|Paper authors||Md Ilias Kamal Risat|
|In panel on||Palliative care in humanitarian action: Moving from awareness to integration|
|Paper presenter(s) will be presenting||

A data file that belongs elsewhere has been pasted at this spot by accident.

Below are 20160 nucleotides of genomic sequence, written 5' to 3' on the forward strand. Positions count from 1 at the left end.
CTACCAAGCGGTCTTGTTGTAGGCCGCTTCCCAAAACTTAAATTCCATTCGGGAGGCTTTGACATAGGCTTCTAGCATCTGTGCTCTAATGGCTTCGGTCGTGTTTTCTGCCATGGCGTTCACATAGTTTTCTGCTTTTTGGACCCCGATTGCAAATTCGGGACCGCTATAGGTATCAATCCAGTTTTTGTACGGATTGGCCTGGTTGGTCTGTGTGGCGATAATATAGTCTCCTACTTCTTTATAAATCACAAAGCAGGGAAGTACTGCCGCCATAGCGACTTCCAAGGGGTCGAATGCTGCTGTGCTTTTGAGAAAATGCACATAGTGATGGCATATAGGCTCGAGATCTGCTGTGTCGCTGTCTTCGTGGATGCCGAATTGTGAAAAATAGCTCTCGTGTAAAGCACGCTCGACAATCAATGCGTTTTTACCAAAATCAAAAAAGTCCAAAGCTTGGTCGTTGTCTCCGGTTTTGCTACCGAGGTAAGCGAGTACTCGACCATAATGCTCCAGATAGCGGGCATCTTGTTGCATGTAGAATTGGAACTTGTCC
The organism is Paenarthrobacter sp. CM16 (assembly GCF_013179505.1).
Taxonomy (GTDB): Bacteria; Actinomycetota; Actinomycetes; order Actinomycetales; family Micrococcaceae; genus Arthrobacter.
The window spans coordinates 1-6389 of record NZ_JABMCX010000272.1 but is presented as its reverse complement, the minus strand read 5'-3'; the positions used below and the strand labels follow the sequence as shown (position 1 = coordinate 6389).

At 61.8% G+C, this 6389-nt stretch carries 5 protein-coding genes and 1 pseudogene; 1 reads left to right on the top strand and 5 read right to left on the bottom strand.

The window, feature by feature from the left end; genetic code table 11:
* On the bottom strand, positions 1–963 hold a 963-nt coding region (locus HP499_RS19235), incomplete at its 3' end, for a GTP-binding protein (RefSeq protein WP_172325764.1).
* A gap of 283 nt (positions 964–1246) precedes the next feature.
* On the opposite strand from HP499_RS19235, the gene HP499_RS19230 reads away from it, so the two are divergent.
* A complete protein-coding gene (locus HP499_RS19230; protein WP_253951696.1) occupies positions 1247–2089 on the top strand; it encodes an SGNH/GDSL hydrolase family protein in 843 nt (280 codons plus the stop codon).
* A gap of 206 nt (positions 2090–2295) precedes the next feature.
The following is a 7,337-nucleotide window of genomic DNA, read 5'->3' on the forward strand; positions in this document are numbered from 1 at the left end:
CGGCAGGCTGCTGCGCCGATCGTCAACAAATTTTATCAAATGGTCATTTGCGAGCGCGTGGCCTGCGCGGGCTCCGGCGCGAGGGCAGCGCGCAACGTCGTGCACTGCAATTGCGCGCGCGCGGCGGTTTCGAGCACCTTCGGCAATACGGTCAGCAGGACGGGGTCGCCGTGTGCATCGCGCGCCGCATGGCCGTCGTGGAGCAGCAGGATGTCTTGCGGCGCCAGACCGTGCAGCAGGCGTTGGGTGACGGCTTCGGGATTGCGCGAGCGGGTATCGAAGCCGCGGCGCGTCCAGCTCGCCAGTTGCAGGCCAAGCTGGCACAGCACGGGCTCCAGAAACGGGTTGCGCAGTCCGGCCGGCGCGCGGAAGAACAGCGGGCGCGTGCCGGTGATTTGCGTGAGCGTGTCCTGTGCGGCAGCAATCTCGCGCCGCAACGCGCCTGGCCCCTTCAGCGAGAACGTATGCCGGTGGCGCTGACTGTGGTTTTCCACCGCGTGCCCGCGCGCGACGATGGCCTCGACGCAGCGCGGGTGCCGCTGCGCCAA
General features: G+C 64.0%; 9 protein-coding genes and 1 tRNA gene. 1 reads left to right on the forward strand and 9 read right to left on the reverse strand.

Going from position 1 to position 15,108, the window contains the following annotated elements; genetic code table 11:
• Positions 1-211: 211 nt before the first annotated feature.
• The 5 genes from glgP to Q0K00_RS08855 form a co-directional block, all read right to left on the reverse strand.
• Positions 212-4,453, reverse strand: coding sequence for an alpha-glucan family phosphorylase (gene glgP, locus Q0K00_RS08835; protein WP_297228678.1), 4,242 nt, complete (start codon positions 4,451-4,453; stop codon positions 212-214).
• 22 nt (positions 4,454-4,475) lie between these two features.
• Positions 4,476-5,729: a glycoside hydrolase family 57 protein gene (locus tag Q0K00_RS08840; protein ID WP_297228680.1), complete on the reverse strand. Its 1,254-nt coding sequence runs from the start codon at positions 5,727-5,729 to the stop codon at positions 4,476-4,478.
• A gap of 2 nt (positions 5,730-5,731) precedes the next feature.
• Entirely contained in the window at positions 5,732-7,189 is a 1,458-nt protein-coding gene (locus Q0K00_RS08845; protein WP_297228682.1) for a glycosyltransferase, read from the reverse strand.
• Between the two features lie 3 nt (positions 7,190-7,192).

There is a growing interest around the world in the way care is delivered to people at the end of life. Although there is no formal definition of a ‘good death’, generally it means culturally prescribed ways to provide care so that the patient can die peacefully. Despite the plural idea of death and dying and its practices around the world, there is a universalizing tendency to measure global quality of death and dying, as seen in a study by the Economist Intelligence Unit in 2015. This is an ongoing PhD research which explores the notions of ‘good death’ and cultural understands of death and dying in Bangladesh. Fieldwork took place in a palliative care centre in Dhaka, Bangladesh. In-depth interviews with dying patients, their carers, and healthcare professionals were conducted with observation of the care practices in the settings. Although a lot has been written on the idea of ‘Good death’ from the context of developed countries, very little is known about the notion of ‘Good death’ of a developing country like Bangladesh. The study can contribute to generating plural understanding of ‘Good death’ from the context of Bangladesh.